PA GOP Chair Rob Gleason: “Today’s vote will go down as a sad day in American history as Speaker Nancy Pelosi and her Democratic colleagues rammed through their government-run health care bill,” Gleason said. “We have witnessed the passage of an awful piece of legislation that will raise taxes, kill jobs and drive a government-sized wedge between patients and their doctors.

“This bill does not address the health care needs of Americans. Rather than creating an environment where Democrats and Republicans could have an open and vigorous discussion about real solutions to improve our current health care system, Democratic Party leaders closed off debate and pushed through this bad piece of legislation as they hurried to meet their latest self-imposed deadline.

“We look forward to the opportunity to hold Senators Arlen Specter and Bob Casey as well as the entire Pennsylvania Democratic Congressional Delegation, Congressmen Joe Sestak, Chris Carney, Paul Kanjorski, Kathy Dahlkemper, Patrick Murphy, Tim Holden, Jason Altmire, Allyson Schwartz, Mike Doyle, Chaka Fattah and Bob Brady, accountable for choosing President Obama and their Democratic Party bosses over the needs and concerns of their constituents.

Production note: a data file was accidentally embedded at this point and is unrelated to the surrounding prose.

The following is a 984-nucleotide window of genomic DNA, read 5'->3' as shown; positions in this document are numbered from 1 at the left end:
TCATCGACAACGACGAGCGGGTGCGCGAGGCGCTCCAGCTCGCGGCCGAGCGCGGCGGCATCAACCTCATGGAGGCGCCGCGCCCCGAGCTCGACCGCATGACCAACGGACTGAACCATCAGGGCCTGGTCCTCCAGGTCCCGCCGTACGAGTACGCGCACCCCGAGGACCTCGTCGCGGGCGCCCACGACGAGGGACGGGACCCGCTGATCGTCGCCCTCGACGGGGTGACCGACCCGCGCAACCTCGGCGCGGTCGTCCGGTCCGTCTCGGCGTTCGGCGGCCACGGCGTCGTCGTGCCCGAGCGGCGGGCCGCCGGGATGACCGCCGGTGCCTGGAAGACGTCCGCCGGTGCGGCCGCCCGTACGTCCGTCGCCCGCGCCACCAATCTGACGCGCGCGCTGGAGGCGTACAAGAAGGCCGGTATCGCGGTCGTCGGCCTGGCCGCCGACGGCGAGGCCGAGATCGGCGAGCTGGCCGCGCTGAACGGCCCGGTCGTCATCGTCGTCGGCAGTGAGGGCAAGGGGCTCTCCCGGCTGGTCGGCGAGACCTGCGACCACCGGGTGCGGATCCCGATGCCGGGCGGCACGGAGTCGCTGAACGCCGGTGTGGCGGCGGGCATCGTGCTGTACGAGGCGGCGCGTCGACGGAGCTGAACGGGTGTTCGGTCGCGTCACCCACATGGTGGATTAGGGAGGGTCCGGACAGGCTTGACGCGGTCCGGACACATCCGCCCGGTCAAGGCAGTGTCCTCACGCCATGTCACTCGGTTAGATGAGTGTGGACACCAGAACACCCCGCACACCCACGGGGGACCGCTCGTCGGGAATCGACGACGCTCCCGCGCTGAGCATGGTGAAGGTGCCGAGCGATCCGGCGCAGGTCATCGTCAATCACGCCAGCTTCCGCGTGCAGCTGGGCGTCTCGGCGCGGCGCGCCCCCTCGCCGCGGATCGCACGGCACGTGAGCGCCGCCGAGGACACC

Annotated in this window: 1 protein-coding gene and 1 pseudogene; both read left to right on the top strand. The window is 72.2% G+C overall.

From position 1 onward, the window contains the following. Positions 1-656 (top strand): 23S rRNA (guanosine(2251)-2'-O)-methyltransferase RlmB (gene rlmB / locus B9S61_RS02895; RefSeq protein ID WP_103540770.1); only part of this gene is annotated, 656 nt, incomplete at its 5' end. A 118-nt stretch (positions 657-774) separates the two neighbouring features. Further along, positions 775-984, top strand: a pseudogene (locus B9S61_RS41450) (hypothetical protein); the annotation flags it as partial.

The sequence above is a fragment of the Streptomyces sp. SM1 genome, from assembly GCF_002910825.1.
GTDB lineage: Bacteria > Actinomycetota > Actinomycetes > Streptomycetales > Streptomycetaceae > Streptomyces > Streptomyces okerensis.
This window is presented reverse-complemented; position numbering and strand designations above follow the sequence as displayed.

“While many Democrats will see today’s vote as the end of this debate, Republicans see this as just the beginning of a long conversation we are going to continue having with voters all the way to Election Day.  I will not let a day go by without reminding voters about this horrible bill and the Democratic Congressmen who supported it!”

Margolies urges House Dems to vote “yes” on health care

Marjorie Margolies, a former Pennsylvania Congresswoman who was voted out of office after supporting President Bill Clinton’s controversial 1993 budget, is urging nervous Democrats to support President Obama’s health care bill.

In a Washington Post editorial, she tells House Dems she doesn’t regret the yes vote, saying “with the perspective of having spent nearly two decades living with your worst political nightmare that I urge you to vote for health-care reform this week.”

One interesting excerpt: “Simply put, you could be Margolies-Mezvinskied whether you vote with or against President Obama. You will be assailed no matter how you vote this week. And this job isn’t supposed to be easy. So cast the vote that you won’t regret in 18 years.”